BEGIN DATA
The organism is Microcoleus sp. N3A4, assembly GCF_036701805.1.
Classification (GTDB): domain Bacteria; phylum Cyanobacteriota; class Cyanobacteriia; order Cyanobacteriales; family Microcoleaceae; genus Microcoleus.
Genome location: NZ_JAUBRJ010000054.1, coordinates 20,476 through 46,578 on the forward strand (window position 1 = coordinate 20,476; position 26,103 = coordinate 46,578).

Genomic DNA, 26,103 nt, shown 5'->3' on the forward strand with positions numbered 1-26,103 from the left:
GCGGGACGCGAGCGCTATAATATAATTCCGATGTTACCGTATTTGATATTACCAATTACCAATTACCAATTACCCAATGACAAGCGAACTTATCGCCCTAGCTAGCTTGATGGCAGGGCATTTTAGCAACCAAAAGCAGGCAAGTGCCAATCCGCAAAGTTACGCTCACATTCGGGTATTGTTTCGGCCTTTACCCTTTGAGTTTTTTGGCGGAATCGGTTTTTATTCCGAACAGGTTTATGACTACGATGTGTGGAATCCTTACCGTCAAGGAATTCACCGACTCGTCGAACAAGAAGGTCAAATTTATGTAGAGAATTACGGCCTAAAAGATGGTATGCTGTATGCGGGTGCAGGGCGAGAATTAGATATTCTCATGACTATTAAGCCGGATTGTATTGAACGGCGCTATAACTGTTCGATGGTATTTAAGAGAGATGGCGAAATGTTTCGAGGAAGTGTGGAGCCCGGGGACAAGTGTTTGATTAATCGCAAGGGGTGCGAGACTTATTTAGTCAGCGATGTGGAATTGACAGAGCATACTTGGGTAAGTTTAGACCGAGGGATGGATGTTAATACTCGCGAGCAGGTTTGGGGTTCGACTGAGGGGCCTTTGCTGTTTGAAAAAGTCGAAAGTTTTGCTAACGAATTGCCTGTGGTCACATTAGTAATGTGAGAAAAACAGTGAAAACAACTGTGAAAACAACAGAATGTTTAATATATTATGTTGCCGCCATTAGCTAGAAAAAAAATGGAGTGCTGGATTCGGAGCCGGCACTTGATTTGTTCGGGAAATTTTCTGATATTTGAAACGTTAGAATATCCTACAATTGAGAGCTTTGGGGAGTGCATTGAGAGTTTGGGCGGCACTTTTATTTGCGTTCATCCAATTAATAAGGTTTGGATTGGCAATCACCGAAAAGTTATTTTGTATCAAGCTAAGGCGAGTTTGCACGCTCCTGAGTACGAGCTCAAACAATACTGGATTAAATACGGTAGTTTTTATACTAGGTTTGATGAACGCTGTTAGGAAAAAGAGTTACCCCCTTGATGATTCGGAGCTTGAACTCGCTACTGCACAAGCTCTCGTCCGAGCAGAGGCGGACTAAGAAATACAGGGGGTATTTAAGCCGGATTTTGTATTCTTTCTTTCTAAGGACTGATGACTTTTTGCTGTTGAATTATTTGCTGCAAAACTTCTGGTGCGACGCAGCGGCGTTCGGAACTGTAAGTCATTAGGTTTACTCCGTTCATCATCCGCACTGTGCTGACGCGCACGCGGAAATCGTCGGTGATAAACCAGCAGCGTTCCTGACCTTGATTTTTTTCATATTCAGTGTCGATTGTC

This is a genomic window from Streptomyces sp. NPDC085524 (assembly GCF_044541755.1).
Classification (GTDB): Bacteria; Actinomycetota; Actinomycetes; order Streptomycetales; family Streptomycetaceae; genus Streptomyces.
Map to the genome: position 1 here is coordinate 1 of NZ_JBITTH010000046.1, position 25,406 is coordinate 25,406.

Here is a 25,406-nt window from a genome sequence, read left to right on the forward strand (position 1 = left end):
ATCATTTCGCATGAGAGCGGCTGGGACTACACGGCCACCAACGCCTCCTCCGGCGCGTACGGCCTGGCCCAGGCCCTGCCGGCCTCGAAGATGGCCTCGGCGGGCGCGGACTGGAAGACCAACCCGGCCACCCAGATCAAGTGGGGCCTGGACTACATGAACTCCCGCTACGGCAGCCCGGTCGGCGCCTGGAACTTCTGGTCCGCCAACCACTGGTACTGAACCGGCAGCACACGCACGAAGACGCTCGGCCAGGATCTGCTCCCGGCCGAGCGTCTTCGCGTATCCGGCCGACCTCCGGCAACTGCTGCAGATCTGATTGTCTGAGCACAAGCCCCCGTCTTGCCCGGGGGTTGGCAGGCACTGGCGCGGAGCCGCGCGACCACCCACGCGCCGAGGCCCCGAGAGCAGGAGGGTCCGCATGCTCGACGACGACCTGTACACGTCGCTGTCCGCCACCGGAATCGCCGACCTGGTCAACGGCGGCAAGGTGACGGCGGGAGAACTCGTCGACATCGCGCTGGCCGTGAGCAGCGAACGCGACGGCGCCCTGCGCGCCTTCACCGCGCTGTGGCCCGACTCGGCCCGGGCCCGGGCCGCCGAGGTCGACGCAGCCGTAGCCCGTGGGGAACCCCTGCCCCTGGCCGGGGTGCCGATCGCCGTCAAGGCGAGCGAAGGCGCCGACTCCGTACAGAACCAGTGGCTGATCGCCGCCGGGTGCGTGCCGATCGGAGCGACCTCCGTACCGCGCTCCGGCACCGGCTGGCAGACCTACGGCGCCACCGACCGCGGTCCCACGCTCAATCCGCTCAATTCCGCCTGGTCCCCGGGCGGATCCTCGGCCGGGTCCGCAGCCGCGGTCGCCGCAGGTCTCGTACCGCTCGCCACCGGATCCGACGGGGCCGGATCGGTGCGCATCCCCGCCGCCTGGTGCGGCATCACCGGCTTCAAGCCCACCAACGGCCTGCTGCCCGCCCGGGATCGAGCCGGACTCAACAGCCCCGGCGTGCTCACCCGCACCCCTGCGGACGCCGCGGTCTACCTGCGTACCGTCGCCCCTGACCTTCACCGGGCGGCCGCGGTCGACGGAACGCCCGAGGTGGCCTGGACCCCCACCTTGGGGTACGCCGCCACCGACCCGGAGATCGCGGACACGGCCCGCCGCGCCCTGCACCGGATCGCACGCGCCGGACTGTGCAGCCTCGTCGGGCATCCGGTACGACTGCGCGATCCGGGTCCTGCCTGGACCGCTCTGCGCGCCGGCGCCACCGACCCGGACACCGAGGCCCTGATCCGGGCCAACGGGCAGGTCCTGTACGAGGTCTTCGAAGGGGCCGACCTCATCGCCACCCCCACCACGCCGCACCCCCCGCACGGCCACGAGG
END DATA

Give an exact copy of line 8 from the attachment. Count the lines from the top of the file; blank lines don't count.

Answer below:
Map to the genome: position 1 here is coordinate 1 of NZ_JBITTH010000046.1, position 25,406 is coordinate 25,406.